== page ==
LL: So thank you Zhang Ke for sharing your concept of the project. I have still some questions. First, I would say I’m very interested about your idea about the use of landform and you introduce the agriculture back into the city and defined a kind of agri-urbanism. It’s very interesting that In the Shenzhen Biennale in one of the panel discussions there was a statement saying that possible human kind has exploited all kinds of urbanism, to-date maybe the last remaining form of unexploited urbanism is agriculture. Because as the world becomes more and more urbanized and especially in china there is less and less land and less and less green space, we can not go back. So maybe there is a type for humanity to de-urbanize as a strategic response. So I think your respond is exactly the kind of the attitude to a place like Hong Kong where we have completely pressure of urbanizing every square inch of valuable land that’s released by the government. So that is my first respond and I don’t know how you see the trend in terms of dealing with the cities, because the West Kowloon maybe the very special case. Could that attitude in other ways to improving our cities in China?

ZK: I think that is definitely one of the possible direction, but I am not suggesting that as the direction that could be applied everywhere. But it is possible. If we have more continuous land in the downtown Beijing, it is possible to do it even in Beijing. In building urban infrastructure and urban fabrics, one of the facts is that we have never thought of is that urban development and agriculture can be combined. We always thought of them as being contradictory. Actually they can be combined, one is using the outer surface, and the other is using the inner space. Maybe it can also provide the opportunity for energy saving or other environmental, even can help with dealing the global warming, but it’s still an interesting direction to experiment.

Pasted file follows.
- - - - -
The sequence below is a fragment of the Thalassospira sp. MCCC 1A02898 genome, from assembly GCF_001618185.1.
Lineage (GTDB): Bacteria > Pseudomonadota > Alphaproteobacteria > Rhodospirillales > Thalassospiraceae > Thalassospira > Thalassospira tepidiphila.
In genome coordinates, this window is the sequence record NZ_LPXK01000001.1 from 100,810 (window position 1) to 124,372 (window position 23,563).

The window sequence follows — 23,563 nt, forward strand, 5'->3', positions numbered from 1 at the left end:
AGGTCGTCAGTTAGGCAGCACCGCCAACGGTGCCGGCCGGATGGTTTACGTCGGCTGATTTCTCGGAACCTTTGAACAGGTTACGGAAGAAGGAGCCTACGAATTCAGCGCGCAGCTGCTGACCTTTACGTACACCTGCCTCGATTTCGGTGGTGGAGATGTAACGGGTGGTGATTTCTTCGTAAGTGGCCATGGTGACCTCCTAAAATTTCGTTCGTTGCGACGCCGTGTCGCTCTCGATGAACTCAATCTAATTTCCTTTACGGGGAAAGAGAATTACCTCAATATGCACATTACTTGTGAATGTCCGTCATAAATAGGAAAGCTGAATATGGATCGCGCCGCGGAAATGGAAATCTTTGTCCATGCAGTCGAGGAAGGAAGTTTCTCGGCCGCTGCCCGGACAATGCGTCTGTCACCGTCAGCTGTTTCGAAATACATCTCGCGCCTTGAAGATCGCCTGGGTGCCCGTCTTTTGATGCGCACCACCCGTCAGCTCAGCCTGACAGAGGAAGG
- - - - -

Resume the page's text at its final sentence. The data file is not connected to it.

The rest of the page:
LL: So you know in shenzhen we talked a lot about the ecology of the cities. Actually using the ecology as a tool or a now tool for the urban development. Really not just look at the ecology as a metaphor but use it literally as a building material. And as a strategy, to in a way reclaim some of the land has been displacing nature. I think this displacement and disappearance of nature in city is concerning many architects especially people in our group.

ZK: Yes, and also the interesting thing is the word agriculture, or we can use the agri-culture or we can even try to find another name maybe west Kowloon Agri-Cultural Centre or something like this. It is one of the most critical cultural landscapes in china. But this terraced field is very typical in certain part of china. So I think it is also very Chinese.